The great, unsung heroes of civilization are the project managers. Their position is to act as the team leader for the duration of a project, taking up all of the management load to ensure their team can focus on their individual responsibilities, and also acting as the bureaucratic bottleneck, shielding the team from higher-up interference. For every pyramid that stands today, there was a project manager whose name we will never know.
It is impossible to exaggerate what an important skill this is to project managers. It is so important that it’s worth breaking down into details:
• Clear – A good project manager can take complex ideas and explain them simply.
• Accessible – Every problem that happens is the project manager’s problem first.
• Diplomatic – Both in dealing with the higher-ups in the company and in empowering individuals within their team.
• Respectful – Being able to openly discuss challenges, roadblocks, and risks with the team, and being receptive to opinions and ideas from the team.
• Egoless – The luxury of indulging petty feelings is one that a project manager can’t afford.
Strong communication skills are almost a guarantee of a project manager’s success. This is the art form that a project manager has to devote time to refining.
Naturally, the project manager is the chief leader. The oft-attributed quote sums it up best: “Hire smart people and then get out of their way.”
• Lead by example – At no point should a team feel the project manager is separate from them.
• Building trust – A project manager makes their team feel like they’re banking the world on them, and that they can always come to the manager with issues.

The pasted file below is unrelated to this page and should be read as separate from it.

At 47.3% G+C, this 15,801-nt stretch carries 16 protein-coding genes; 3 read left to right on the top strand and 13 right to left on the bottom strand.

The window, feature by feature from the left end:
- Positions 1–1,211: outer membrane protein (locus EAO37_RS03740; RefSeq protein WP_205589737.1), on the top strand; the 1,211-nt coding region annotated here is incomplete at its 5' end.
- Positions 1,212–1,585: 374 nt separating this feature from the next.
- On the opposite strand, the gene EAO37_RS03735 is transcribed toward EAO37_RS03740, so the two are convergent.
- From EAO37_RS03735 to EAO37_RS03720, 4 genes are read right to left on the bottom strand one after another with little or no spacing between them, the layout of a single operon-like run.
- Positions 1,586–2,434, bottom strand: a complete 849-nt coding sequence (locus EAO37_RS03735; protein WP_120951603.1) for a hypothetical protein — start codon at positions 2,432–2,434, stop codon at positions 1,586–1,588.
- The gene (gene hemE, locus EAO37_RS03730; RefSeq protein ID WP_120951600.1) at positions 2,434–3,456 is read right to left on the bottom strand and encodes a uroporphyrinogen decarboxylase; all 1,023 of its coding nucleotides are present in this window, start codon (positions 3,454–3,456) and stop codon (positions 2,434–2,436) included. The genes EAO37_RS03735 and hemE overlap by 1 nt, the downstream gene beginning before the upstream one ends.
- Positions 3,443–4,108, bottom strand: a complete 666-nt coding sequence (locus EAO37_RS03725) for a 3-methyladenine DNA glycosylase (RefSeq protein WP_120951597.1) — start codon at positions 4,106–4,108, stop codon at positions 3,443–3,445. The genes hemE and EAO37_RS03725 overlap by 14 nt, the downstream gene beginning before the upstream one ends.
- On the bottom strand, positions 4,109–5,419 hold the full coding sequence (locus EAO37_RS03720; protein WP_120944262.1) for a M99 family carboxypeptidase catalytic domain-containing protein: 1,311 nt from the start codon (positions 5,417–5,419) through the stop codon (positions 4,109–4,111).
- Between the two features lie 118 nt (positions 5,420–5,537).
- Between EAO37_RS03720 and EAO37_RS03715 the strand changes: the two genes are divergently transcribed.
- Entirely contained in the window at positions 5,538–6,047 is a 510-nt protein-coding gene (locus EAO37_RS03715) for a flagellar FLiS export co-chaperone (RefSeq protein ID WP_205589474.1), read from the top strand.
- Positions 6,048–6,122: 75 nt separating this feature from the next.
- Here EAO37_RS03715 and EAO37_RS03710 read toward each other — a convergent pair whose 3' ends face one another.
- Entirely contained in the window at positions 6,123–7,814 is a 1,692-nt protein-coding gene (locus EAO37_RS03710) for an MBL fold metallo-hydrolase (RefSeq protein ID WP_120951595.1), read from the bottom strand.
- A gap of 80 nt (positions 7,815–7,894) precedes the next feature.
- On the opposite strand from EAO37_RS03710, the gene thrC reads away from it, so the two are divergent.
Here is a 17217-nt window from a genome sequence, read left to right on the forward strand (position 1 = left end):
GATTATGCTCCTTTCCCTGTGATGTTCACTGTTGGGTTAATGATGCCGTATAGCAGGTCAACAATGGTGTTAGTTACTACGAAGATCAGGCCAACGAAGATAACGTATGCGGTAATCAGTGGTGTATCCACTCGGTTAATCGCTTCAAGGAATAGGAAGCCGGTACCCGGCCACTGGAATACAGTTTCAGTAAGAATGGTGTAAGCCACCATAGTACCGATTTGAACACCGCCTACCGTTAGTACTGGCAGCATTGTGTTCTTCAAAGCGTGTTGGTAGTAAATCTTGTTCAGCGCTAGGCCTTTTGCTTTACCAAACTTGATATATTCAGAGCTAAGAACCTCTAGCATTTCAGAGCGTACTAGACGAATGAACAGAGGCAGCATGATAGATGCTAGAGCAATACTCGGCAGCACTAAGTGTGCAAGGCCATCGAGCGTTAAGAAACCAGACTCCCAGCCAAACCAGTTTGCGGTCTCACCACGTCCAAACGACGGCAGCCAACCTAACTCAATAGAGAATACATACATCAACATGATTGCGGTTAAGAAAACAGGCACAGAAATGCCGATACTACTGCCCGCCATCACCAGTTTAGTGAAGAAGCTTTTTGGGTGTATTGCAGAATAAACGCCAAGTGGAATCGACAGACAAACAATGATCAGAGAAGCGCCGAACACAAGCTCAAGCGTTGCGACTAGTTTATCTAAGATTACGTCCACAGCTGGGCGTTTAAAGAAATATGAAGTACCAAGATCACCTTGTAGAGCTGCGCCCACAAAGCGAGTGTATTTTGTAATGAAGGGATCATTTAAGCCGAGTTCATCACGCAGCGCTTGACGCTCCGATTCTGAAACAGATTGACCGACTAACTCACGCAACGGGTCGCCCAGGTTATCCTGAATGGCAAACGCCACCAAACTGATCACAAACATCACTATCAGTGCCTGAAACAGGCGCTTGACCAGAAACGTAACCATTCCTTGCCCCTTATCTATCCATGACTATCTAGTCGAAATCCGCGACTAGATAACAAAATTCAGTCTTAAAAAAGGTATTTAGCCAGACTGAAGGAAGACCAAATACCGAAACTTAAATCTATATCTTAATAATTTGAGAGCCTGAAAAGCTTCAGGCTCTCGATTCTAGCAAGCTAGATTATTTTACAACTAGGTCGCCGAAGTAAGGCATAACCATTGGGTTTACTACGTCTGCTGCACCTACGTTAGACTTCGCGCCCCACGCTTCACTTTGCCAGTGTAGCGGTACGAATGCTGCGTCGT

• Be ready for anything – Staying flexible enough to take on any challenge.
• Build a culture of innovation – Keep a free flow of ideas and solutions going to ensure everyone’s strengths are brought to the fore.
• Delegate as much as possible – The best leader is the one who trains all of their subordinates to be leaders themselves.
Keeping detailed records, minutes, and documentation is vital. A schedule should be drafted and open to the team, so they have a realistic idea of their time scale and what’s expected of them. Keep meetings focused and the goal always in sight. Control the scope of the project, without setting the team up for failure by allowing the original goal to fall away.
There are many ways in which a project manager can fail. These include overconfidence, being inexperienced and having to fake it, passing out blame and insisting on micromanaging everything, or trying to hog the spotlight.
A project manager can avoid most of these mistakes by being transparent. Being realistic about one’s own limitations and the challenges of the task at hand can build the team’s trust, and help them to help the project manager succeed, which in turn lets them succeed.